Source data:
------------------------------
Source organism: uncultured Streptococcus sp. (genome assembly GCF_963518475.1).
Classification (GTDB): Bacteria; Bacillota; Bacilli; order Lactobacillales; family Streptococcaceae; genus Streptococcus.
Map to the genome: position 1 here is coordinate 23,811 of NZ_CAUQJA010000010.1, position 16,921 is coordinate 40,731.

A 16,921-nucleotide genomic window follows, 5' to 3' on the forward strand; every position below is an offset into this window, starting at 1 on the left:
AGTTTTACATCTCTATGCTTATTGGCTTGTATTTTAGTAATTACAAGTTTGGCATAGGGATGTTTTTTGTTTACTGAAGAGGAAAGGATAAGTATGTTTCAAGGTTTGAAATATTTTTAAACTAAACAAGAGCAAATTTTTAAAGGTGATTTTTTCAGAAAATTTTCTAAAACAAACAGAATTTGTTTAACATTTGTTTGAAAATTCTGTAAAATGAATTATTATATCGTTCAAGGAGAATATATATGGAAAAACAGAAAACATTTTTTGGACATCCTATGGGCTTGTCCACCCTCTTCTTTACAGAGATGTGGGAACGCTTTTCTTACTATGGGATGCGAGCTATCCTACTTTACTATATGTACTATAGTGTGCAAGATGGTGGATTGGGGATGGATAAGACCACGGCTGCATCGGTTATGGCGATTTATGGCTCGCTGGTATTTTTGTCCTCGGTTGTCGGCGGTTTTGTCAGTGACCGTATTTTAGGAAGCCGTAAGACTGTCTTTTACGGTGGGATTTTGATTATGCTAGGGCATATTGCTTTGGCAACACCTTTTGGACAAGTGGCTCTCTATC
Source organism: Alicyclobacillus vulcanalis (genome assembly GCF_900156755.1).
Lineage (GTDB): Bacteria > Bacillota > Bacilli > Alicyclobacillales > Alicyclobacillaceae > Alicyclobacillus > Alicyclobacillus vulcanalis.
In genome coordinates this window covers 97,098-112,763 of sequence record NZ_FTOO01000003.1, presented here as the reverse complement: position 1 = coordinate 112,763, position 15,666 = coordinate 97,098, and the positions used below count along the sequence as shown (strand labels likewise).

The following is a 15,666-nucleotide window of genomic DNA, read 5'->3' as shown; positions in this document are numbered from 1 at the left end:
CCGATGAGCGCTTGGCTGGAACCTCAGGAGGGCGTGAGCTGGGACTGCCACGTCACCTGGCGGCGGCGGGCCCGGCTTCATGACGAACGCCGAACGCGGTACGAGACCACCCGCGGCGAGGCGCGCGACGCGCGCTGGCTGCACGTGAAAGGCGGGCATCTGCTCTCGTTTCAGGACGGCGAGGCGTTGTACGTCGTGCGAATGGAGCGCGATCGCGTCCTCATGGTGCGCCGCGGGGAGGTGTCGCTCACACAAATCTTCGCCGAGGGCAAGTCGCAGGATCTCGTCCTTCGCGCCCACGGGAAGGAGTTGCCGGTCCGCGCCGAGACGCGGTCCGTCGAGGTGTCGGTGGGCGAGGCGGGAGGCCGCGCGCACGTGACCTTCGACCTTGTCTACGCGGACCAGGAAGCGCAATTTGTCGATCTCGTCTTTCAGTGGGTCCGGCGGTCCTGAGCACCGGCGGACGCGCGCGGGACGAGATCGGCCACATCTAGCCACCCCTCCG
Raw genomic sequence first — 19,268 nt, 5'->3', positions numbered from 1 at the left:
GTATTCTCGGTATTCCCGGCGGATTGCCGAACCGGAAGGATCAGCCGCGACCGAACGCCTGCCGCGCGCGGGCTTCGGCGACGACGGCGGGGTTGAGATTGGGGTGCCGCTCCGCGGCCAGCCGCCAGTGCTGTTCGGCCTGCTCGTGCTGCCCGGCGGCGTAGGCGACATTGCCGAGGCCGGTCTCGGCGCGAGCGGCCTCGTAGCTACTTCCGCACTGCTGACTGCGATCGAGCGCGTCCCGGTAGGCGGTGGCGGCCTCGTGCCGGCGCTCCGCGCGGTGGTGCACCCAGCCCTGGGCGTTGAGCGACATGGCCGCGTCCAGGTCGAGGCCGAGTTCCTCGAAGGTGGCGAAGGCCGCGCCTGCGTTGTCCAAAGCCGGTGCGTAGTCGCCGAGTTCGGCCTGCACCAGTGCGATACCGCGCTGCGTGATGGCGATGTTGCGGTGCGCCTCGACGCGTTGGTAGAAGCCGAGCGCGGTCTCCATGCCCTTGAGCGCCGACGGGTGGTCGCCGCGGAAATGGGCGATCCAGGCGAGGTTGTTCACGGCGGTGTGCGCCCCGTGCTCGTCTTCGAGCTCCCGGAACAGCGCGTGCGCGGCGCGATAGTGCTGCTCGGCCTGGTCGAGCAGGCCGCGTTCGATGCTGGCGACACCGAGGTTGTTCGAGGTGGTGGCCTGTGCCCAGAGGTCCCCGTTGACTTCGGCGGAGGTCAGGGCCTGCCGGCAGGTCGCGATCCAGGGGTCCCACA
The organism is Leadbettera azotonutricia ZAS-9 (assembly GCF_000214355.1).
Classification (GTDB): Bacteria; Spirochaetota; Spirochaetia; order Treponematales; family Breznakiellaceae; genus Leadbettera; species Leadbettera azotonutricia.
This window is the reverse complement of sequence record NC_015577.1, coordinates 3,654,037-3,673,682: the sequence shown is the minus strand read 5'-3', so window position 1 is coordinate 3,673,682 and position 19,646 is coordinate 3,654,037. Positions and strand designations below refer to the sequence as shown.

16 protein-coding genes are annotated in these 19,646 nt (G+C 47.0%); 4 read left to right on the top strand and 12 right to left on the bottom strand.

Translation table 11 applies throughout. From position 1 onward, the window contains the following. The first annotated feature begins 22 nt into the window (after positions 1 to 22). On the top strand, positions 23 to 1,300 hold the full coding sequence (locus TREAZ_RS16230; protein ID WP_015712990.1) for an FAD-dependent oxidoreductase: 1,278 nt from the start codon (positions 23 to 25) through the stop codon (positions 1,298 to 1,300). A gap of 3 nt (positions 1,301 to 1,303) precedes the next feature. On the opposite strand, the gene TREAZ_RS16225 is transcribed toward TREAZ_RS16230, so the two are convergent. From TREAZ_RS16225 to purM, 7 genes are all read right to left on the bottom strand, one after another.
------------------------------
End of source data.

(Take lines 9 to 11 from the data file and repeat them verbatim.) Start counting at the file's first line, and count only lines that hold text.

The following is a 15,666-nucleotide window of genomic DNA, read 5'->3' as shown; positions in this document are numbered from 1 at the left end:
CCGATGAGCGCTTGGCTGGAACCTCAGGAGGGCGTGAGCTGGGACTGCCACGTCACCTGGCGGCGGCGGGCCCGGCTTCATGACGAACGCCGAACGCGGTACGAGACCACCCGCGGCGAGGCGCGCGACGCGCGCTGGCTGCACGTGAAAGGCGGGCATCTGCTCTCGTTTCAGGACGGCGAGGCGTTGTACGTCGTGCGAATGGAGCGCGATCGCGTCCTCATGGTGCGCCGCGGGGAGGTGTCGCTCACACAAATCTTCGCCGAGGGCAAGTCGCAGGATCTCGTCCTTCGCGCCCACGGGAAGGAGTTGCCGGTCCGCGCCGAGACGCGGTCCGTCGAGGTGTCGGTGGGCGAGGCGGGAGGCCGCGCGCACGTGACCTTCGACCTTGTCTACGCGGACCAGGAAGCGCAATTTGTCGATCTCGTCTTTCAGTGGGTCCGGCGGTCCTGAGCACCGGCGGACGCGCGCGGGACGAGATCGGCCACATCTAGCCACCCCTCCG
Raw genomic sequence first — 19,268 nt, 5'->3', positions numbered from 1 at the left: